Do Ya Know?
Top Posts of The Week
What We Learned
Monday: The better you are at ensuring your customer that you are the unique answer to their specific need—and guiding them to take action—the higher your landing page conversion rates will be. Create unique landing pages for each audience, test variables, limit navigation, keep it concise, and, above all, have a great offer.
Tuesday: It’s Q2 2023 and we’re chatting with bots, posting lo-fi shorts, and migrating to GA4. Here are 7 growing content trends to keep a pulse on this year—from podcasting to the creator economy.
Wednesday: If you’re optimizing your SEO strategy, consider these 8 factors confirmed by Google to weigh on your rank.
Thursday: High-converting service pages have 5 things in common: descriptive copy, testimonials, illustrative visuals, frictionless design, and thoughtfully placed CTAs.
Join The Conversation
Shanna asked, “Does the unicorn of a social listening tool + marketing project management tool exist?”
Katie shared, “People on my marketing team are pitching the idea of moving from Photoshop for creating our promotional emails to Figma and I am feeling hesitant. I was curious if this group had any pros and cons for making the switch.”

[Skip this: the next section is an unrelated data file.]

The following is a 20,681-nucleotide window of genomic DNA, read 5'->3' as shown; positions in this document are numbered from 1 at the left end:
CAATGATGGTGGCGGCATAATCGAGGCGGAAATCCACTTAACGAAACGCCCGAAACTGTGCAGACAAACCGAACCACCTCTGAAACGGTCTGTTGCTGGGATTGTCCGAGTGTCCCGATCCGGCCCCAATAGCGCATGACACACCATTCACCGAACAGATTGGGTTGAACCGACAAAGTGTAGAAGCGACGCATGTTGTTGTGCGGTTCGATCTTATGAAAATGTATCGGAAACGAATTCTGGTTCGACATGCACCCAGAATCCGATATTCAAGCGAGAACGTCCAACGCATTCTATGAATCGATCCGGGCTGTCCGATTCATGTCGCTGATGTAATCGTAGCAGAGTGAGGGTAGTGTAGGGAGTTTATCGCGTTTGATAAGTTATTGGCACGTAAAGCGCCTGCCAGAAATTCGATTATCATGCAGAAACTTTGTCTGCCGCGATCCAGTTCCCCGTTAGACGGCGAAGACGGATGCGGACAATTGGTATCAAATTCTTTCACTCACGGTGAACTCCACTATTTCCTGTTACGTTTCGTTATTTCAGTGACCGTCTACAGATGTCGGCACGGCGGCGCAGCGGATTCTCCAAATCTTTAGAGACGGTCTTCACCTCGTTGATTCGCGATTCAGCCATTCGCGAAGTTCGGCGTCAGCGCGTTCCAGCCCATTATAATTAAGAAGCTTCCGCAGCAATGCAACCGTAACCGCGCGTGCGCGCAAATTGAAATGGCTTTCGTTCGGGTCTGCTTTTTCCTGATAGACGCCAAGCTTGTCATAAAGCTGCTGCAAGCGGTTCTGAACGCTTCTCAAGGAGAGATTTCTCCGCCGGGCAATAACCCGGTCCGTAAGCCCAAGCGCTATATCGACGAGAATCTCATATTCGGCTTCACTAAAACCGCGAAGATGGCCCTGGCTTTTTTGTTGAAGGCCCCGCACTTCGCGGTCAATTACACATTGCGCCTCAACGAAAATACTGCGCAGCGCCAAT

Nicole asked, “What are some of the more successful lead nurture sequences you’ve used for the “active on site” segments?”
Kristina shared, “Now this is how you lean into a disaster.”
Someone posted the Untitled Folder Wallet by Nikolas Bentel Studio in the Carney Slack this week and… well, look at it:
If only this thing came with a “Clean Up” option for old receipts and expired coupons.
Honey Rose Old Fashioned
- 1 tablespoon dried rose buds
- 1 cup water
- 3/4 cup honey
- 2 oz bourbon
- 2 dashes apple bitters
- Garnish: long orange peel rolled into a rose shape, dried rose buds
- Brew the rose buds in boiling water for 8 minutes. Strain 1/2 cup into a glass measuring cup. Add 3/4 cup honey and stir well. Let cool completely.
- In a mixing glass, combine the syrup, bourbon, and bitters. Add ice and stir until well chilled. Strain into a rocks glass and garnish.
Ads from the PastAds from the Past
Rumple Minze, 1993
Did Ya Know?
Legend has it that the original distillery, opened in Cuba by Don Facundo Bacardí Massó in 1862, was home to a colony of fruit bats with a taste for liquor. This symbol of good health and fortune became part of the iconic brand’s logo, which is why Bacardi is known locally as “el ron del murciélago” or “the rum with the bat.”